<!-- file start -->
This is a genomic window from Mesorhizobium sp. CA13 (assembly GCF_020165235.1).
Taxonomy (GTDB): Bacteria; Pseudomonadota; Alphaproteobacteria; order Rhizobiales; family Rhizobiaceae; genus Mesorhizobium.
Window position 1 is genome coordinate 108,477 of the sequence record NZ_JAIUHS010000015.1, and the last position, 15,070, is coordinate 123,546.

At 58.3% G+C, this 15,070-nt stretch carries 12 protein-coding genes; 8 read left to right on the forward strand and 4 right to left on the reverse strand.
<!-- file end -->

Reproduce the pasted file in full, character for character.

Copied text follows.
This is a genomic window from Mesorhizobium sp. CA13 (assembly GCF_020165235.1).
Taxonomy (GTDB): Bacteria; Pseudomonadota; Alphaproteobacteria; order Rhizobiales; family Rhizobiaceae; genus Mesorhizobium.
Window position 1 is genome coordinate 108,477 of the sequence record NZ_JAIUHS010000015.1, and the last position, 15,070, is coordinate 123,546.

At 58.3% G+C, this 15,070-nt stretch carries 12 protein-coding genes; 8 read left to right on the forward strand and 4 right to left on the reverse strand.